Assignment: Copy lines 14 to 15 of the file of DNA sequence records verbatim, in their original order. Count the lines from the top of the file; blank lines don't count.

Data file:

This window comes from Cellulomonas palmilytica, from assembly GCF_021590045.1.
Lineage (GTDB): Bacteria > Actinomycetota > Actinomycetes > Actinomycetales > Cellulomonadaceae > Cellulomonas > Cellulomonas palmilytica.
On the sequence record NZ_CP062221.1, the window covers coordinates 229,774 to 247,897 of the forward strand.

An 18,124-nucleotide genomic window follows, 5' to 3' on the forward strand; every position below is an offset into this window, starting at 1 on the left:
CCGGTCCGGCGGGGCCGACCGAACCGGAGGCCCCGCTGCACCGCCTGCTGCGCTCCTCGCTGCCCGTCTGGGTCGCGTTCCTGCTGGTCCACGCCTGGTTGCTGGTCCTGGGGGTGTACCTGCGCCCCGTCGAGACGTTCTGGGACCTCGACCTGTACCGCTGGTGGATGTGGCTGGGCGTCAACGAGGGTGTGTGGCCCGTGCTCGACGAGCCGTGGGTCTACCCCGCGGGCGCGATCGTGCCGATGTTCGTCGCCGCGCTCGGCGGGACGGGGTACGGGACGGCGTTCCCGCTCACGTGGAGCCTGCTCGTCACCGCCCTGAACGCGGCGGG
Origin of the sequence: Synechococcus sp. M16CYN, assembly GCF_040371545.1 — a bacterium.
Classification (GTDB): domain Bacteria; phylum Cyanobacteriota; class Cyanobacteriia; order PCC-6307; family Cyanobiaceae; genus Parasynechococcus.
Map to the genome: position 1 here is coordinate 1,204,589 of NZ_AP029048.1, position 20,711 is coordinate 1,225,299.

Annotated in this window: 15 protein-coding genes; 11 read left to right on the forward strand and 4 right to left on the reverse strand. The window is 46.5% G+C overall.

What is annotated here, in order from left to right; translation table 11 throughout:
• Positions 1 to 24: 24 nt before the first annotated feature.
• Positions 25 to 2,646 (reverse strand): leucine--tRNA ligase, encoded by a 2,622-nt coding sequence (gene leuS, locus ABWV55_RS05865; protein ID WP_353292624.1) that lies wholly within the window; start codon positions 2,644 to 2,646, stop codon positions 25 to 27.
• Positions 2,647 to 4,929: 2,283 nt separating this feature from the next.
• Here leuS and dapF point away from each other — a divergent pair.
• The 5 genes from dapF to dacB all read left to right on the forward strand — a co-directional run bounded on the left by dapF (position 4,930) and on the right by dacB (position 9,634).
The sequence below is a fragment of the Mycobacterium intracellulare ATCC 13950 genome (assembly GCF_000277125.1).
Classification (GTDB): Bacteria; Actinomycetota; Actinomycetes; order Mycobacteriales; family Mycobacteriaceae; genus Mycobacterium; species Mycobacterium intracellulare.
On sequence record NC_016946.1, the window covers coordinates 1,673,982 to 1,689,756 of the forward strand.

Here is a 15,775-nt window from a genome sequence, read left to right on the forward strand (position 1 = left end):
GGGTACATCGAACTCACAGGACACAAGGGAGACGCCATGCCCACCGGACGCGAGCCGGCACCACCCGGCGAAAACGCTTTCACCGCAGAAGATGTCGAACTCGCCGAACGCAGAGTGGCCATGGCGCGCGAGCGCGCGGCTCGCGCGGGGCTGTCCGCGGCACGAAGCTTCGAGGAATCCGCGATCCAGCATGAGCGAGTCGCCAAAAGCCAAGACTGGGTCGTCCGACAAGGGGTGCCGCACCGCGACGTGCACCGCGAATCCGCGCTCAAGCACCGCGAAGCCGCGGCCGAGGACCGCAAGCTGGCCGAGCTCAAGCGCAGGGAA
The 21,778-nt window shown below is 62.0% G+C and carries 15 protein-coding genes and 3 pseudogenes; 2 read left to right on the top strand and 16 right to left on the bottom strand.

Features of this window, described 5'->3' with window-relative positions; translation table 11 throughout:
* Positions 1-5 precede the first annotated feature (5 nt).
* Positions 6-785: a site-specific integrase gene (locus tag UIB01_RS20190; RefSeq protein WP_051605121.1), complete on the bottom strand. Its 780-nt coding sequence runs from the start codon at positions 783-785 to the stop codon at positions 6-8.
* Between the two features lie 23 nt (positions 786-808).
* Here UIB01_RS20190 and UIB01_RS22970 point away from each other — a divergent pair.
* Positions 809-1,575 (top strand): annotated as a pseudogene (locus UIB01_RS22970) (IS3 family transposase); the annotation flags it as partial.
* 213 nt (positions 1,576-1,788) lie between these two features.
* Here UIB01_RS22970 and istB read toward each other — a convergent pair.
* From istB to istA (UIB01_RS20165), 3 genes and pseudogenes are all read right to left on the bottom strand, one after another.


• Here leuS and dapF point away from each other — a divergent pair.
• The 5 genes from dapF to dacB all read left to right on the forward strand — a co-directional run bounded on the left by dapF (position 4,930) and on the right by dacB (position 9,634).